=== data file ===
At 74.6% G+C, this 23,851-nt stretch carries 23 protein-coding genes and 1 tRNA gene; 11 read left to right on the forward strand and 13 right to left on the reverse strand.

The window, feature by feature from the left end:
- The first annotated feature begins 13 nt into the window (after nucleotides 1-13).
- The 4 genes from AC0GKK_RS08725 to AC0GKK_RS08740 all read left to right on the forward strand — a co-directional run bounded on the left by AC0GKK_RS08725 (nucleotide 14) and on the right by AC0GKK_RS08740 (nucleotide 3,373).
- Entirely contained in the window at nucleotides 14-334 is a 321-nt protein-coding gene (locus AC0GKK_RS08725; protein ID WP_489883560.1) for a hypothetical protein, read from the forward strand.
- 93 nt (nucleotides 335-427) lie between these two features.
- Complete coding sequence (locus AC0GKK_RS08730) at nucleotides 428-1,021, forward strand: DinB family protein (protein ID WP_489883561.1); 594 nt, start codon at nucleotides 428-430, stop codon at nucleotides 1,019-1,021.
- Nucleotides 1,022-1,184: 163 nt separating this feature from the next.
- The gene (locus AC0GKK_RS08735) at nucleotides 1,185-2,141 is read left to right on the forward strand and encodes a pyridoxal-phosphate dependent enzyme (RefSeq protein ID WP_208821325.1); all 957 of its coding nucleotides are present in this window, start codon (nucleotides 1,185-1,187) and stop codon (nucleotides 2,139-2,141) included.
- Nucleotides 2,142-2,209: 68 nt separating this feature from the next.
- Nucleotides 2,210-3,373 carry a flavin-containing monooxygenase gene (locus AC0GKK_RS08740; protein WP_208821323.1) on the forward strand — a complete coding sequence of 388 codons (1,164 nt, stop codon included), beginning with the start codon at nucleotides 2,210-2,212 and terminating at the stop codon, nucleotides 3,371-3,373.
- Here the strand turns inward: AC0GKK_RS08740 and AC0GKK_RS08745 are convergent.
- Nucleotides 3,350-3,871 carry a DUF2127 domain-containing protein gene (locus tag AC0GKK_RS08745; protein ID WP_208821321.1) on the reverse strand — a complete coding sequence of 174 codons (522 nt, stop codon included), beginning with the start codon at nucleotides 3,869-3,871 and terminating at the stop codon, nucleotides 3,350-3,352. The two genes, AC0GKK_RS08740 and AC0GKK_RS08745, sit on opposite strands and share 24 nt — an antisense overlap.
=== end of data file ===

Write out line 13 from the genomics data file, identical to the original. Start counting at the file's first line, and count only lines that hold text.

- Nucleotides 3,350-3,871 carry a DUF2127 domain-containing protein gene (locus tag AC0GKK_RS08745; protein ID WP_208821321.1) on the reverse strand — a complete coding sequence of 174 codons (522 nt, stop codon included), beginning with the start codon at nucleotides 3,869-3,871 and terminating at the stop codon, nucleotides 3,350-3,352. The two genes, AC0GKK_RS08740 and AC0GKK_RS08745, sit on opposite strands and share 24 nt — an antisense overlap.